The new operating process, which was the result of the privatization and joint-venture projects, incorporated policies that deal with economic and societal development issues and with environmental protection in a sustainable way. Private local interests owned most of the medium- and small-sized mining operations. More than 250 foreign mining companies have been established in Peru since 1990. Crude oil was transported through 1,754 km pipelines, natural gas and natural gas liquids through 983 km dual pipelines, and refined products through 13 km pipelines. Important mineral industry ports included Callao, Chimbote, Ilo, Matarani, Paita, Puerto Maldonado, Salaverry, San Martin, San Nicolas, and Talara on the Pacific Ocean and Iquitos Pucallpa and yurimaguas on the Amazon River and its tributaries. Peru had an installed electrical generating capacity of 5,050 megawatts (MW), about 80% of which was accounted for by hydroelectric plants. The Peruvian Government raised about $2 billion from the privatization of its electrical sector and committed to an investment of about $20 million to install an additional 1,006 MW of capacity in the immediate future. The energy mix, by source, was hydro (74.5%), fossil fuel (24.5%), and others (1.0%).[1]

Mineral trade[edit]

Peru’s mining industry, which has consistently been the country’s major foreign exchange generator since 1997, accounted for almost 61.8% ($14.7 billion) of total export revenues of more than $23.8 billion in 2006 compared with 56.3% ($9.8 billion) of total export revenues of about $17.4 billion in 2005. In 2006, Peru’s total trade balance recorded a surplus of about $8.9 billion compared with $5.3 billion in 2005, which increased by almost 68% compared with 6.6% in 2005. Peru's minerals sector had a trade surplus of $16.2 billion compared with $11 billion in 2005.[1]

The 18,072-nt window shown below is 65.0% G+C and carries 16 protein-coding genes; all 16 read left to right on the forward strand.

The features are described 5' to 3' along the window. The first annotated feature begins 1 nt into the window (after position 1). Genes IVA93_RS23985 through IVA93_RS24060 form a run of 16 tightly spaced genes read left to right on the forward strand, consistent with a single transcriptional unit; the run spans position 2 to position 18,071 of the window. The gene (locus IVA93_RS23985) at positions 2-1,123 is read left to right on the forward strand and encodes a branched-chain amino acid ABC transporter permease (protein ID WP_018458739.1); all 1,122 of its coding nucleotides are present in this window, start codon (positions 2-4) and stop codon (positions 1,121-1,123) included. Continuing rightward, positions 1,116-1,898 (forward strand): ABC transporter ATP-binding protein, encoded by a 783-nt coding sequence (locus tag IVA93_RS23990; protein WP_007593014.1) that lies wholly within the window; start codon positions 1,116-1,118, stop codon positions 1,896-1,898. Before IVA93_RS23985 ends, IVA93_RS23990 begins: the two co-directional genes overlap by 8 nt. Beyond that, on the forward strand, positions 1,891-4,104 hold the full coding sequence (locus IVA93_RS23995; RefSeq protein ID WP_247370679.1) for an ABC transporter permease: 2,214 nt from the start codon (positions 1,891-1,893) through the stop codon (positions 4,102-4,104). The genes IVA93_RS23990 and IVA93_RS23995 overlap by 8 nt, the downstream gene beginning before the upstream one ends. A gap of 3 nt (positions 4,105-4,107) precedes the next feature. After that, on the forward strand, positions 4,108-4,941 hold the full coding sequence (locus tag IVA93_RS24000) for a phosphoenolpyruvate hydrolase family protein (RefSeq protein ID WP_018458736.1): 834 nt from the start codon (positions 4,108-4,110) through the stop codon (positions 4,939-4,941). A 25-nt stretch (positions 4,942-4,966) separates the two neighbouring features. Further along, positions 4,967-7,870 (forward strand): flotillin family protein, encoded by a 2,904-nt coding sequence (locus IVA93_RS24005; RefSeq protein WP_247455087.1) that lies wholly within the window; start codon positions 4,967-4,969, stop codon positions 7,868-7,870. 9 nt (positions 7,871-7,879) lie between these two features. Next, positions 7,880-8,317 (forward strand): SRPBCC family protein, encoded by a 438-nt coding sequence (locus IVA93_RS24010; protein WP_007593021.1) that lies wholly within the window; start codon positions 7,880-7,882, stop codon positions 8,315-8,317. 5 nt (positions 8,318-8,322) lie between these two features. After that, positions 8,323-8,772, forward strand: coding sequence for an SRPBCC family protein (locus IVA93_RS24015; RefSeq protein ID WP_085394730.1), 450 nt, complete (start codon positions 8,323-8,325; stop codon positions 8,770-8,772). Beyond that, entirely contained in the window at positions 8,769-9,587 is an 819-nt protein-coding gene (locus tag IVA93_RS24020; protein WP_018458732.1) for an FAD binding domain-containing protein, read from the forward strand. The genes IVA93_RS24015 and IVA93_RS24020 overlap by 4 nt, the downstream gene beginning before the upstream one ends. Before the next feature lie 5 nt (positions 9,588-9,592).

In 2006, mining was the main exporting sector of the country. Price increases for zinc (136.5%), copper (82.6%), and gold (36%) played an essential role in the Peruvian trade balance. Almost 82% of the total minerals exported ($14.7 billion) were copper ($6 billion), gold ($4 billion), and zinc ($2 billion). Peru’s other mineral exports were molybdenum ($838 million), lead ($713 million), silver ($479 million), tin ($332 million), and iron ($256 million).[1]

Peru’s fourth major traditional export, petroleum and derivatives, amounted to $1.6 billion in 2006 compared with $1.5 million in 2005. Peru’s total mineral exports, which included petroleum and derivatives, amounted to more than 68% of its total exports in 2006. Total mineral imports, which were mostly petroleum and derivatives, however, increased by about 34.8% to $3.1 billion compared with $2.3 billion in 2005. Total imports increased by about 21.5% to $14.7 billion compared with $12.1 billion in 2005 and generated a surplus of $2.6 billion compared with $5.3 billion in 2005. In 2006, the United States (34%), China (11%), Chile (7%), Canada (6%), and Japan (5%) were Peru’s leading mineral consumers. The United States, China, and Chile were the main importers of gold, copper, and molybdenum, respectively. Peru sold about 6% of its exports to other members of the Mercado Común Andino (ANCOM), whose members were Bolivia, Colombia, Ecuador, Peru, and Venezuela; about 3% was sold to the Mercado Común del Cono Sur (MERCOSUR) countries of Argentina, Brazil, Paraguay, and Uruguay, and associate members Bolivia and Chile; and 15% was sold to other Latin American countries. Peruvian mineral exports could increase if the negotiations between ANCOM and MERCOSUR lead to a South American free trade agreement and owing to the free trade agreement signed recently (2006) between the United States and Peru.[1]

Commodity review[edit]